Smart business people heed their gut. Smarter ones validate their gut with data.
This definitely applies to assembling productive supply chains. One's gut tells you to put your plants and distribution centers near raw materials, important markets, and affordable labor, and then consider costs like real estate, construction and regulatory compliance.
All important criteria, but none of it reveals how fragile or resilient your supply chain is—that is, whether it's able to withstand disruptions and keep you in business. Create a fragile supply chain in an otherwise perfect location, and it could cost you dearly in reputation, market share and overall value.
Often you'll have two or more adjacent countries offering a similar set of resources but different levels of resilience provided by their business environments. You can actually quantify the country-by-country resilience a nation offers—or doesn't—as you select or evaluate locations of your operations, suppliers or customers.
Here are 12 quantifiable variables that are updated annually. See why each matters, and where you can look for insight on that variable. They're grouped into three buckets: economy, risk quality and supply chain.
|Exposure to natural hazards||Quality and enforcement of building codes as it relates to natural hazards.||FM Global Resilience Index|
|Natural hazard risk quality||Quality and enforcement of building codes as it relates to natural hazards.||Resilience Index|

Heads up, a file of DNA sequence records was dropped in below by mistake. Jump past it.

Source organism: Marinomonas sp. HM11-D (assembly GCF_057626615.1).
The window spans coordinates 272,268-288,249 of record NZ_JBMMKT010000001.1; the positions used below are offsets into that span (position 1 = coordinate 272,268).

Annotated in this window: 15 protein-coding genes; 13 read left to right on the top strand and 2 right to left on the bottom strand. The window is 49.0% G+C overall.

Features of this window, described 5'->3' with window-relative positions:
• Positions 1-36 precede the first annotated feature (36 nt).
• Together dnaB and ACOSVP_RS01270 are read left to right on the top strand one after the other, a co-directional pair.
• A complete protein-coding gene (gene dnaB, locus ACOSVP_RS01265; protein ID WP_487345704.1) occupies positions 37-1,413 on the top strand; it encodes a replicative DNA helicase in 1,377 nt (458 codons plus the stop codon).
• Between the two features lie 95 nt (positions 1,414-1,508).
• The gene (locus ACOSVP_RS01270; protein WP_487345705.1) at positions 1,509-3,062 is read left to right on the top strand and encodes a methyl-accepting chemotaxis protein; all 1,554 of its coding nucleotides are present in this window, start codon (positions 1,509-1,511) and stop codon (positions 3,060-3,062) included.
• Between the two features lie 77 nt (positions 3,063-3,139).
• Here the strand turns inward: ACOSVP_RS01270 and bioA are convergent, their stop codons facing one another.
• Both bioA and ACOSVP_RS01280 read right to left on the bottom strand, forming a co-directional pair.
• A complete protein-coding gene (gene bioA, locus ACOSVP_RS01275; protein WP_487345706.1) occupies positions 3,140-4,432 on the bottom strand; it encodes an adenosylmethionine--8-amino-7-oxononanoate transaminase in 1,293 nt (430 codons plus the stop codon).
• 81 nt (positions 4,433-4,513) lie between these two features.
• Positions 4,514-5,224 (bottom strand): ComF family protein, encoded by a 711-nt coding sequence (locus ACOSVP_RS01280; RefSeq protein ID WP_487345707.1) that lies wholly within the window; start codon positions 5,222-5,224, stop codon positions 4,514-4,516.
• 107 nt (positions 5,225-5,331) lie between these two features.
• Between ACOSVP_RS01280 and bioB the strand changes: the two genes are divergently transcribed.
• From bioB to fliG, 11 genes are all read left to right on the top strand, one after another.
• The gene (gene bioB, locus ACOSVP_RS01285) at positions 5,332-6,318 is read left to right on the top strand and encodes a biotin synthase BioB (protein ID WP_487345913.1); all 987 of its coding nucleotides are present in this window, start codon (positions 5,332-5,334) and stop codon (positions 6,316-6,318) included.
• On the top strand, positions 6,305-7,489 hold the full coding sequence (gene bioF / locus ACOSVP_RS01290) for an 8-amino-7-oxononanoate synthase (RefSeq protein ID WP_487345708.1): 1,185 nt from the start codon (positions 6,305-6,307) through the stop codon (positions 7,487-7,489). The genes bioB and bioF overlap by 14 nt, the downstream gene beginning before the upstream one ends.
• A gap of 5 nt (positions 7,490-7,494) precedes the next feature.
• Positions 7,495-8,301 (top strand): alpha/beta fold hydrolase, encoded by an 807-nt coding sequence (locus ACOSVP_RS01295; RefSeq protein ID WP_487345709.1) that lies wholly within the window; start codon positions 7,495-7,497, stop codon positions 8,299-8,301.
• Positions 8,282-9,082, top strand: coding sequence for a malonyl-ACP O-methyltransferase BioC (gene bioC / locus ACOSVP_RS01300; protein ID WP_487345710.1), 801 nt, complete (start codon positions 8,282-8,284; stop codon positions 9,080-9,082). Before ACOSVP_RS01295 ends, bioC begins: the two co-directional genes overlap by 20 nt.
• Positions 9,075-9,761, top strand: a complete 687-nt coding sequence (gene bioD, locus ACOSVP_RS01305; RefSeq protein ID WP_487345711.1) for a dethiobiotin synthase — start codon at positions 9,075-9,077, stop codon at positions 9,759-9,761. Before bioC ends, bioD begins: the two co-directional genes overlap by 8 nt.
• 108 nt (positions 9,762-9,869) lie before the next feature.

|Fire risk quality||Quality and enforcement of codes as it relates to fire risks.||Resilience Index|
|Inherent cyber risk||Vulnerability to cyber attack
and country's ability to recover. Look at internet penetration
and civil liberties. Free
societies are generally better
at resisting cyber crime.
|United Nations and Freedom House|
|Productivity||A strong economy is a sign
of a resilient one. Look at
GDP divided by population.
|International Monetary Fund|
|Political risk||Could the government be destabilized or overthrown? (Not good for business)||World Bank|
|Oil intensity||Determines vulnerability to
an oil shock. Consider oil consumption divided by GDP.
|U.S. Energy Information Administration|
|Urbanization rate||The faster the urbanization
rate is, the higher the
potential stress on infrastructure.
|Control of corruption||Perceived extent to which public power is exercised
for private gain.
|Quality of infrastructure||Transport infrastructure
(road, rail, water and air)
and utility infrastructure.
|World Economic Forum|
|Corporate governance||Strength of auditing and accounting standards,
conflict of interest regulations, and shareholder governance provide insight into local supplier quality.
|Supply chain visibility||The ability to track and trace consignments across a country’s supply chain.||World Bank|
FM Global has scored and ranked 130 countries and territories by these variables to derive national resilience rankings. The top three most resilient countries in the current FM Global Resilience Index are Norway, Denmark and Switzerland; the bottom three are Ethiopia, Venezuela and, at the bottom, Haiti, though the countries that matter most to your business are sure to be different. It's worth knowing how they rank.
If you're ambitious, you can make your own index for the countries you're looking at, or select a handful of variables (these or your own) and see what you come up with.
The important thing is confirming that your gut has you on the right track by using data to drive your decisions.
As originally published in Supply & Demand Chain Executive.